At an Aleppo checkpoint that marks the division between the Syrian army and rebels battling President Bashar al-Assad, a resident approaches to congratulate soldiers for "cleansing" his neighbourhood of "terrorist militias".
"I know the positions of the terrorists," he says, using a term which the government adopted to describe Assad's opponents. "I can help you clear them out. May God save you and Bashar."
Unfortunately for him, the checkpoint is manned by rebels. When they realise he has mistaken them for Assad's soldiers, they beat him and detain him.
The incident in the Saif al-Dawla neighbourhood hints at how far the rebels - after 17 months of street protest and armed insurrection against Assad - still have to go in winning over the population of Syria's biggest city, which mostly watched on the sidelines through the first year of the crisis.
Even after opposition fighters took over half of Aleppo last month, suspicion of the rebels lingers in the country's commercial hub, where businessmen have long been rewarded for loyalty to the Assad dynasty.
Some who support the rebels are still wary of saying so publicly. Other residents grumble that the fighters have brought bloodshed to their relatively peaceful city. Many more may be trying to sit out the conflict to see who emerges victorious.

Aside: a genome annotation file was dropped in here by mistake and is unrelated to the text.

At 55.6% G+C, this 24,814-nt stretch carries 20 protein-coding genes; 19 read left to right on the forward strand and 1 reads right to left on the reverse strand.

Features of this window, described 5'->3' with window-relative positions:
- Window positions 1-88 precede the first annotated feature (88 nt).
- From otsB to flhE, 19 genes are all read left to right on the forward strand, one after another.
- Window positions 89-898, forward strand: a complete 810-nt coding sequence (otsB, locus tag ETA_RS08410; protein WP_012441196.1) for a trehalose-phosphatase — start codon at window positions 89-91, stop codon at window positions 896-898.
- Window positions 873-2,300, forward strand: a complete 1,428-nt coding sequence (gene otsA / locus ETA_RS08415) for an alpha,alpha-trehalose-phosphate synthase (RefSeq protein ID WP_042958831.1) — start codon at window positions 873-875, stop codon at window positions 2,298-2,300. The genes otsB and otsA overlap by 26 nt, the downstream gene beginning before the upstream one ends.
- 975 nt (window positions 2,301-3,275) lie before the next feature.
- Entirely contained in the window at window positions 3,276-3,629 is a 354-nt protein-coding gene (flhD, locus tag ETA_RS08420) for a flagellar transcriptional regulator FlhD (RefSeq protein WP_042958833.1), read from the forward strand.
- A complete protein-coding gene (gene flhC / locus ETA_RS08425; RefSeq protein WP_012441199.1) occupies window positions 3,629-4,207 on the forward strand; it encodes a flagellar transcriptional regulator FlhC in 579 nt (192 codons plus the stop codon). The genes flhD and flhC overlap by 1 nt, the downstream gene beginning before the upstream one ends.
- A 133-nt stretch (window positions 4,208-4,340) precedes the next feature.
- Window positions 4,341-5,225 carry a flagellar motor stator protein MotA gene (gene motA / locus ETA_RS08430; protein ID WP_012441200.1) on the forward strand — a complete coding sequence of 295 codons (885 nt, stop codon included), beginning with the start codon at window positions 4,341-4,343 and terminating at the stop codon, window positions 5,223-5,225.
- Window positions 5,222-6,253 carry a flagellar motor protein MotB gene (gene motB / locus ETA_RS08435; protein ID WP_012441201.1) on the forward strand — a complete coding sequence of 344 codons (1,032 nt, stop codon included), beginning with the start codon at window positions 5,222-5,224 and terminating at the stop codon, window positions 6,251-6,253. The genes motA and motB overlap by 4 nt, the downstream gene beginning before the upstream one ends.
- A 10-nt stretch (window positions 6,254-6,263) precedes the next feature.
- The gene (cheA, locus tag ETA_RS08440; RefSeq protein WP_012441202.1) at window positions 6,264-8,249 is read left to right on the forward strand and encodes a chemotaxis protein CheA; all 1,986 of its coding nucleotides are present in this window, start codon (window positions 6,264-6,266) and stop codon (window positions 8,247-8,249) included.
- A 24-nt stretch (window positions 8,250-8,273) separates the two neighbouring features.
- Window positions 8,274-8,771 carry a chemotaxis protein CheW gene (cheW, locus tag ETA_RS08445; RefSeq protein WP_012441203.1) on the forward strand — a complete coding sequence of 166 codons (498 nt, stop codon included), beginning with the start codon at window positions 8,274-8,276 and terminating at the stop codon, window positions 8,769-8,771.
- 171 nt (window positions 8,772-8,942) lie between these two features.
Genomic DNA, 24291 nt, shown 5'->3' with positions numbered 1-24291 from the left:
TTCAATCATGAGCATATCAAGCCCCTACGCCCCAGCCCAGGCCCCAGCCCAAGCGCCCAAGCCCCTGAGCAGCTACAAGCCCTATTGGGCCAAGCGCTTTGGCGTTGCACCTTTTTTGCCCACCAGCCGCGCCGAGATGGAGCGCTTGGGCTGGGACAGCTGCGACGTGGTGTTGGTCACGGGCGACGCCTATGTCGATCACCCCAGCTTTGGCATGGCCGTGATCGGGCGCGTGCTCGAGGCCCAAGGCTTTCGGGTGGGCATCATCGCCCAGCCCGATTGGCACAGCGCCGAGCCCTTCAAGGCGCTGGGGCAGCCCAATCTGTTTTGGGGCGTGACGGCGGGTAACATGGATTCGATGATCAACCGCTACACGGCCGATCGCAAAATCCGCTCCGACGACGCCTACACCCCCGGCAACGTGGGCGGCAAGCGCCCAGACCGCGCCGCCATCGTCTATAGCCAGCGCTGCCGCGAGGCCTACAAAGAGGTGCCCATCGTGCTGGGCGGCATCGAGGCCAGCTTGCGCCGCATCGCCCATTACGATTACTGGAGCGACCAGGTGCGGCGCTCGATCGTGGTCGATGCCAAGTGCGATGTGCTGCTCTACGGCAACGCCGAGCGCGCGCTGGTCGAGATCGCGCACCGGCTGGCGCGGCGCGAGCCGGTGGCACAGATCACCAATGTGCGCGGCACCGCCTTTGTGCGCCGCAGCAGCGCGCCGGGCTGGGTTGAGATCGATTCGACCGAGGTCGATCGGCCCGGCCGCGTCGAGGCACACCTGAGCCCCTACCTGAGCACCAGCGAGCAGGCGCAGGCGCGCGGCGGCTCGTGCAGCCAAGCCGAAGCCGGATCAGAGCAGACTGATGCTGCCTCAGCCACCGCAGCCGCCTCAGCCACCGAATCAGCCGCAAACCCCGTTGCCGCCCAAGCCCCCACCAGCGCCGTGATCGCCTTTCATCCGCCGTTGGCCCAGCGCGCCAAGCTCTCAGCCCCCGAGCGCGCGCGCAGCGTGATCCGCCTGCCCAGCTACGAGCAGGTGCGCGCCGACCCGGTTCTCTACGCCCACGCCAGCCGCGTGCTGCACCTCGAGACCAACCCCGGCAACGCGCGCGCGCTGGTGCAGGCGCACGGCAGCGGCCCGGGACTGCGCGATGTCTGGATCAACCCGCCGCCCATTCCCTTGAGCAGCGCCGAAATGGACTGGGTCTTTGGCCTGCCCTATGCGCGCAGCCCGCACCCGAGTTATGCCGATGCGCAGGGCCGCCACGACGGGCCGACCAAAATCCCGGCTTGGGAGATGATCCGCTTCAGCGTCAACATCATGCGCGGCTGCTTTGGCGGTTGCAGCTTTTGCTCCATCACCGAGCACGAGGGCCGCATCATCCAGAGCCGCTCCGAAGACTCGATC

"There are some in our communities in Aleppo who want Bashar to fall but they don't agree with the armed resistance," said an activist who calls herself Nur al-Islam.
Islam, who sneaks out of her house to film the fighting and upload footage on the Internet, said opposition members in upper class districts of Aleppo believe the Free Syrian Army acted precipitously by trying to seize territory instead of achieving more modest goals first, like protecting anti-Assad street demonstrations.
Unlike cities such as Deir al-Zor and Homs, which have endured months of army bombardment, Aleppo had only recently witnessed significant unrest. "They didn't see tanks in their city or mortars fall on their heads, so they don't see the need for the rebels," Islam said.
ASSADS BOUGHT AND ENFORCED LOYALTY
The fighters themselves are not from Aleppo but rather young men from the countryside. Their dialect is different than the one spoken in the city, and they tattoo their arms with poetry and primitive pictures of hearts and arrows.
Their battle to win hearts and minds in Aleppo has run up against residual loyalties for Assad motivated partly by long-held business interests.
Fawaz Zakri, 47, a member of the opposition Syrian National Council and a local grain merchant, said that Assad and his father, who ruled for three decades before his death in 2000, had worked hard to make sure the city remained loyal.
"The Assad regime bought the loyalties of businessmen and religious scholars in the city," Zakri said.
"Since the 1980s the regime has always been trying to avoid any political unrest starting up in Aleppo because it is the country's economic heart."